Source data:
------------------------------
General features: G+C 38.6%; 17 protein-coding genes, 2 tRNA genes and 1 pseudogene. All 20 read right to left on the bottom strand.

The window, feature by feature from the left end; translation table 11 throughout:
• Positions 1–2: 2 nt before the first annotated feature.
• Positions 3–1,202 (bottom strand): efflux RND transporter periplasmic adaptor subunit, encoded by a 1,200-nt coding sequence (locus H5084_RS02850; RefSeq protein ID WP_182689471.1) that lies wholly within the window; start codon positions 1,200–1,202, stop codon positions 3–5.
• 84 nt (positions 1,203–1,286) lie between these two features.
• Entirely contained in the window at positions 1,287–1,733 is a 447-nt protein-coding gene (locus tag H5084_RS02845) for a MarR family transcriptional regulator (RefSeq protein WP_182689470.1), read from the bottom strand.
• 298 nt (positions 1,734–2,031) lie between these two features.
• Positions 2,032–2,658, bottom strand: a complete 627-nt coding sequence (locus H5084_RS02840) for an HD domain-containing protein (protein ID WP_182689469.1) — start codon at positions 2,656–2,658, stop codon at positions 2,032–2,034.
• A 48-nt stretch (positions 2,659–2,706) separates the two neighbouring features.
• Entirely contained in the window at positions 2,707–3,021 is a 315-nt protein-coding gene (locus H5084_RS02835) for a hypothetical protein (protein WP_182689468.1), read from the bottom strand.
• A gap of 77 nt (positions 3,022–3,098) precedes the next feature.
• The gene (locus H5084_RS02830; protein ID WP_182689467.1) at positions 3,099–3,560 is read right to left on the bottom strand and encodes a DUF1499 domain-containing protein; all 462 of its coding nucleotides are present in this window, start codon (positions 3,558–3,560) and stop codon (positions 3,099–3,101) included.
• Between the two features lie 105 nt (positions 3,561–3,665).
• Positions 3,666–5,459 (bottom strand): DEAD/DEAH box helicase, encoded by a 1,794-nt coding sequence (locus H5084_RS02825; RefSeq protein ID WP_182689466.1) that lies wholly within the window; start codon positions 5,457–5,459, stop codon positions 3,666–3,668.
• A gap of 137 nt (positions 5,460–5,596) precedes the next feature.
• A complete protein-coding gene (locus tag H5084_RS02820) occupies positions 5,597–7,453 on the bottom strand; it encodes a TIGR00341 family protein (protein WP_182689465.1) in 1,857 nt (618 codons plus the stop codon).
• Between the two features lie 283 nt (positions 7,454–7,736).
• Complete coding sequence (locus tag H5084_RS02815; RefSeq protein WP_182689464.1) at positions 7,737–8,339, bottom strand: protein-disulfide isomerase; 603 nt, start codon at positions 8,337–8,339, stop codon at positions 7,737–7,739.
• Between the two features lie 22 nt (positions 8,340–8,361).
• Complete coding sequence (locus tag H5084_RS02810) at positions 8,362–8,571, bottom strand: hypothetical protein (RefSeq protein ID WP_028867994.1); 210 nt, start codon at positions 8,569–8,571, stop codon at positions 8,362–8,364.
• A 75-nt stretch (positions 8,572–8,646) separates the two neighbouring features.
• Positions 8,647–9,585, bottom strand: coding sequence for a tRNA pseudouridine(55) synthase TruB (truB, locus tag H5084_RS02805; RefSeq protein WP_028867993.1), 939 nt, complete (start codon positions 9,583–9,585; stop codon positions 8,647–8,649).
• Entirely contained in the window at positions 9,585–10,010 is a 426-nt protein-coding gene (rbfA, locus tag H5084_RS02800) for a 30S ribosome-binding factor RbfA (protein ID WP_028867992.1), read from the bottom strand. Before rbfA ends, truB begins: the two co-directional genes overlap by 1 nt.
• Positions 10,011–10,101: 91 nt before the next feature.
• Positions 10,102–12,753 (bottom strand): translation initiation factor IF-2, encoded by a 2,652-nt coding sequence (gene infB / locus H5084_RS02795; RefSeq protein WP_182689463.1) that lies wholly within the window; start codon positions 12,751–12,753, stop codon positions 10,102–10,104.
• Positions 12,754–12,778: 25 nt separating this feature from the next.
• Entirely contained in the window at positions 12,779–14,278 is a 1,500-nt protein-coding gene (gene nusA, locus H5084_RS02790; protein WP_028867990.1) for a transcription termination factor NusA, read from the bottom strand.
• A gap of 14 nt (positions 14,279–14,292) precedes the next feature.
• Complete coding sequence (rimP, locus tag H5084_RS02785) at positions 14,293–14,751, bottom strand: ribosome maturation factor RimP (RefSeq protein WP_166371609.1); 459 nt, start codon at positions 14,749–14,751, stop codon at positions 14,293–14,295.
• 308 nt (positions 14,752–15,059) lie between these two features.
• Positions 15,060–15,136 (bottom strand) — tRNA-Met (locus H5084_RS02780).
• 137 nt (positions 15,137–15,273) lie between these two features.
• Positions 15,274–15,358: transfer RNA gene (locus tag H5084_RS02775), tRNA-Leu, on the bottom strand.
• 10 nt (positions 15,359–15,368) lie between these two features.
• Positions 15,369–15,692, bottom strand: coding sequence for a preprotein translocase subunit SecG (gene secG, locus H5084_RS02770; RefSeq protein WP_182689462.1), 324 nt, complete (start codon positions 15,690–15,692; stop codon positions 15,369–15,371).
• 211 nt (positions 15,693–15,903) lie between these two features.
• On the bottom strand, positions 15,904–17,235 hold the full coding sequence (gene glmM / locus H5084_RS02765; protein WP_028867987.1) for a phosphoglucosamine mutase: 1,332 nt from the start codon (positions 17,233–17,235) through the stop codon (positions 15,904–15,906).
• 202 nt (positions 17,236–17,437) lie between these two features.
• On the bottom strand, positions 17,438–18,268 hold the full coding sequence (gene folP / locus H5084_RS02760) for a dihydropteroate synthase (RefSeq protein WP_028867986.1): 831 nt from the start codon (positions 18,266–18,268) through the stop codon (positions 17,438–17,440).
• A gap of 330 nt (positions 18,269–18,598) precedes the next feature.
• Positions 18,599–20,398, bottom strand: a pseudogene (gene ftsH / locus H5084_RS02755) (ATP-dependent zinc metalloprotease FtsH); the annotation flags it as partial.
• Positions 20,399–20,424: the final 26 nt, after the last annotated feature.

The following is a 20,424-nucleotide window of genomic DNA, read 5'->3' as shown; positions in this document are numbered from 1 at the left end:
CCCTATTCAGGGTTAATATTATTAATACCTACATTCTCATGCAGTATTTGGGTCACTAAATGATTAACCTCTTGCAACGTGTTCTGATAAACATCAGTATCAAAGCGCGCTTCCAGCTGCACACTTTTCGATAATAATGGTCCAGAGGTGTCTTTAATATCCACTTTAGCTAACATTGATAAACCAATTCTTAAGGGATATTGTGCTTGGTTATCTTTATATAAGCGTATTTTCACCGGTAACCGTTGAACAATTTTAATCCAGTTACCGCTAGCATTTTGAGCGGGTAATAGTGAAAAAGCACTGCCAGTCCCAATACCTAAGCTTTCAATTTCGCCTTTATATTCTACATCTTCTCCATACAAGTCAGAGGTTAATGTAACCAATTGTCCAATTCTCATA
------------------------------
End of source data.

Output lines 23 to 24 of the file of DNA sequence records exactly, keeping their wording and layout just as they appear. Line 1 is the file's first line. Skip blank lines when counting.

• Entirely contained in the window at positions 9,585–10,010 is a 426-nt protein-coding gene (rbfA, locus tag H5084_RS02800) for a 30S ribosome-binding factor RbfA (protein ID WP_028867992.1), read from the bottom strand. Before rbfA ends, truB begins: the two co-directional genes overlap by 1 nt.
• Positions 10,011–10,101: 91 nt before the next feature.